I dislike the term trivia. No knowledge is trivial. All information contributes to the whole of an intelligent human being. And, it is an essential part of critical thinking. That is why I did not call this a Trivia Quiz. Instead, I am calling it a Knowledge Quiz.
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Knowledge Quiz, No. 12
A 4th of July Knowledge Quiz
1. After the ratification of The Constitution, what was the first capital of the U.S.?
2. How many U. S. Presidents have been assassinated?
3. Who said, "I only regret that I have but one life to give for my country"?
4. What day and year was the Japanese sneak attack on Pearl Harbor, Hawaii?
5. Who was Tom Paine?
6. What was the biggest land purchase made by the United States?
7. What was the only American colony?
8. What was The Trail of Tears?
9. Who wrote the Presidential march known as Hail to the Chief?
10. What was The Underground Railway?
11. How many states seceded from the Union to form The Confederacy?
12. What did English King George III write in his dairy on July 4, 1776?
13. Who is known as The Great Compromiser?
14. In what state were more American Presidents born than in any other?
15. What was The Whiskey Rebellion?
16. What great American city was destroyed by an earthquake?
17. Washington D.C. is a planned city. Who created the plan for the city's streets?
18. What is called "The shot heard round the world"?
19. Who designed the first American flag?
20. Who wrote: We, therefore, the Representatives of the united States of America, in General Congress, Assembled, appealing to the Supreme Judge of the world for the rectitude of our intentions, do, in the Name, and by Authority of the good People of these Colonies, solemnly publish and declare, That these united Colonies are, and of Right ought to be Free and Independent States….?
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1. The first capital of the U. S. was New York City (1789- 1790). The second capital was Philadelphia (1790-1800).
2. Four U.S. Presidents have been assassinated, Abraham Lincoln (Good Friday, April 14, 1985), James A Garfield (Saturday July 2, 1881),William McKinley (Friday, September 6, 1901), and John F. Kennedy (Friday, November 22, 1963). There have also been 12 failed assassination attempts against Presidents Jackson, Lincoln, Theodore Roosevelt (shot), Franklin Roosevelt, Truman, Kennedy, Nixon, Ford, Reagan (shot), George H. W. Bush, Clinton, and George W. Bush.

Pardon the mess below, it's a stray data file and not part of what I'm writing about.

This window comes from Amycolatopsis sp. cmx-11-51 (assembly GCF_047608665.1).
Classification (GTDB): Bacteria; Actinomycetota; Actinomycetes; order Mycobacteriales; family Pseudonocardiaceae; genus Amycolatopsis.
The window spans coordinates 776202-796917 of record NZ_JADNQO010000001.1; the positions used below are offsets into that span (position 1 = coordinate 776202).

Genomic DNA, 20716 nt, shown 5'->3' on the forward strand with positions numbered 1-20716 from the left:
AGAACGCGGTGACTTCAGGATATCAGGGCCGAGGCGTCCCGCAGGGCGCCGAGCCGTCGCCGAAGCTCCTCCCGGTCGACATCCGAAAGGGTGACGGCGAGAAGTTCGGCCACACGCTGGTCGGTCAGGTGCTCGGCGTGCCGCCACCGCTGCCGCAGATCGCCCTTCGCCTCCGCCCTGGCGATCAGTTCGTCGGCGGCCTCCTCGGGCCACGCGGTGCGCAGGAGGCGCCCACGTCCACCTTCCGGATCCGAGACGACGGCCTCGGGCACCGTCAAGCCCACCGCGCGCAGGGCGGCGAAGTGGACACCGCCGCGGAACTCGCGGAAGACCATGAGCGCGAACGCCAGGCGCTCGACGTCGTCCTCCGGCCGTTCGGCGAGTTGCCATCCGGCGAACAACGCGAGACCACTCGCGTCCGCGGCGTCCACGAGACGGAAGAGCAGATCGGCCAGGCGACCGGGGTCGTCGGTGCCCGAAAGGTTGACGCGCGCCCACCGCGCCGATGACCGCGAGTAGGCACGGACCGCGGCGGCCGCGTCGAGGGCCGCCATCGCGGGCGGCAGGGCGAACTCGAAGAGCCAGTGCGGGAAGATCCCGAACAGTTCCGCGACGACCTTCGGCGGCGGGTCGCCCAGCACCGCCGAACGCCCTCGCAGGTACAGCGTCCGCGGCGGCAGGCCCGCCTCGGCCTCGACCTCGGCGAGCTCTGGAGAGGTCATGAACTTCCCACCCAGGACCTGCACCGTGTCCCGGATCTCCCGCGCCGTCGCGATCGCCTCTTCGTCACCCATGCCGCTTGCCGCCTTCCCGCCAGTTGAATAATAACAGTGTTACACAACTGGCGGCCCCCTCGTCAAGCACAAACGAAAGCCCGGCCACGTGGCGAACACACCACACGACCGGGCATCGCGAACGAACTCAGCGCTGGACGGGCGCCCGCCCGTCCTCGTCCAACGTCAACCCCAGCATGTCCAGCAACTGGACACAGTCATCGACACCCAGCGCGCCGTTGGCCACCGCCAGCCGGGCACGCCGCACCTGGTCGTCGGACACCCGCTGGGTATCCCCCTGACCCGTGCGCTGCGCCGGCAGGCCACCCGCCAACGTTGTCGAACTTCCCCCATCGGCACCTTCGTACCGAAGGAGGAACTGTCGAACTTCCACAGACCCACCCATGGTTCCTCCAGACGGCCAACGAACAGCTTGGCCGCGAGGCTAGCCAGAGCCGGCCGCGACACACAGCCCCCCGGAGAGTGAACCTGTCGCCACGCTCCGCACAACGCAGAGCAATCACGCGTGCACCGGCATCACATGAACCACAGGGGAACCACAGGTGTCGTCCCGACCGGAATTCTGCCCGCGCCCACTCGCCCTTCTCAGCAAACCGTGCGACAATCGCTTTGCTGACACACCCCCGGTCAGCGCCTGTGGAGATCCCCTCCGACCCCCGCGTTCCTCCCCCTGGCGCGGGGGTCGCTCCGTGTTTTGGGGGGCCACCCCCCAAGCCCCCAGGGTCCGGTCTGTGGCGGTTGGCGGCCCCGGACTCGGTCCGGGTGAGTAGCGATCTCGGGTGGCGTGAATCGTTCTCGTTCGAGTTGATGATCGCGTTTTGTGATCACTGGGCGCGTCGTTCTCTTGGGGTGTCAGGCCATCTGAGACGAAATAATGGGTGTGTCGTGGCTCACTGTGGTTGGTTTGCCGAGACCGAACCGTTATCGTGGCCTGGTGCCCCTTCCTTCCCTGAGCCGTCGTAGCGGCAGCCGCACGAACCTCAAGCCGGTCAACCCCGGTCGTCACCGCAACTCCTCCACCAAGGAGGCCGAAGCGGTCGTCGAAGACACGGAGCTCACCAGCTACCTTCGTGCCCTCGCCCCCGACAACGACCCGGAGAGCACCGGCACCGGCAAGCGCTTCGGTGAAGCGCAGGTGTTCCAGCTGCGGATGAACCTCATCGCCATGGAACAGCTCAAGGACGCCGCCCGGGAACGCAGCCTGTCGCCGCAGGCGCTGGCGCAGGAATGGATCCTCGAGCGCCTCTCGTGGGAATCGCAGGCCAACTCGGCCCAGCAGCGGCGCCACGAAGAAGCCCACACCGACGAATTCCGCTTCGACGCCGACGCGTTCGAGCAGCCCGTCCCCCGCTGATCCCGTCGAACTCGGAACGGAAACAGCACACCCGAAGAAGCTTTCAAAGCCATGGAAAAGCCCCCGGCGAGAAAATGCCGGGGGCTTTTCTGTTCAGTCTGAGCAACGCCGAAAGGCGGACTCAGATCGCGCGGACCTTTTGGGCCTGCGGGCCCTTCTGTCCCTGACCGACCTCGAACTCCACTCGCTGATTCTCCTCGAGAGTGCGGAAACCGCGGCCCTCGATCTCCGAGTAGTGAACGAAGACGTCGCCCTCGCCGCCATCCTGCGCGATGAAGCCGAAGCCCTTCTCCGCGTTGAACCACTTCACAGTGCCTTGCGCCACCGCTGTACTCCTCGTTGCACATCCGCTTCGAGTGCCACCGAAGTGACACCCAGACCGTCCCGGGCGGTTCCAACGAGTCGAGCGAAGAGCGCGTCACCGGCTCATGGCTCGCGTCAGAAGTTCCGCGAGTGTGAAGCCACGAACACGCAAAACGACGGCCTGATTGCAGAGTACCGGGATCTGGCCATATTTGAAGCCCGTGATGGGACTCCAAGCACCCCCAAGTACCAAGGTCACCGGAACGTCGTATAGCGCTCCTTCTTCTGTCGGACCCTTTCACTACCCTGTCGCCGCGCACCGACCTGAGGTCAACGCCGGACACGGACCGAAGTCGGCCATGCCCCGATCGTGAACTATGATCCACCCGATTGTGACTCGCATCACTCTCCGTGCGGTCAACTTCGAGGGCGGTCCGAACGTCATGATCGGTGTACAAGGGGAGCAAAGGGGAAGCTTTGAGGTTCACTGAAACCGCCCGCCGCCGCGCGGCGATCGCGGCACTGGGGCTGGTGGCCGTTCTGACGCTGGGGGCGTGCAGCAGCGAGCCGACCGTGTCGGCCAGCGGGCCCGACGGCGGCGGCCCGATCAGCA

3. It was Nathan Hale (1755- 1776) of Connecticut who said it. Hale attended Yale, was a teacher and was opposed slavery on ethical grounds. He volunteered to go behind enemy lines to act as a spy during The Revolution. He was captured by the British and said "I only regret that I have but one life to give for my country" just before he was executed as a spy by the British in New York City. There is a famous statue of him created by Frederick MacMonnies in City Hall Park in Manhattan, New York City, and there is a plaque honoring him in Yale University's Battell Chapel in New Haven, Connecticut.
4. The sneak attack on Pearl Harbor (on the island of Oahu in Hawaii) by Japan took place on Sunday morning, December 7, 1941. The overall death toll was 2,350, including 68 civilians. Those who were injured in the attack numbered 1,178. Nine ships of the U.S. fleet were sunk and an addition 21 ships sustained damage. In an address to Congress, President Roosevelt call that date "A date which will live in infamy." December 7 is a state holiday in Hawaii.
5. Tom Paine (1737- 1809) was an Englishman by birth who wrote pamphlets to rally support in the colonies for the American Revolution. His most famous pamphlet was called Common Sense.
6. It was the Louisiana Purchase from France. It doubled the size of the U.S., added 828, 800 square miles to the U. S., and cost (in total) $15,000,000. It was President Thomas Jefferson who is responsible for the purchase.
7. It was The Philippines which was captured from Spain during The Spanish-American War. It was a U. S. colony. It remained a colony from 1898 until 1946.
8. The Trail of Tears (1831- 1837) was a forced relocation of Native Americans from southeastern parts of the present-day U.S. to inhospitable lands in present-day Oklahoma. Many Native Americans suffered from exposure, disease, and starvation while on route to their destinations resulting in thousands of deaths. It has been described as an act of genocide by modern historians.
9. The music to Hail to the Chief was written by James Sanderson. The words were written by Albert Gamse but they very rarely used. (For the words, see below answer 20.)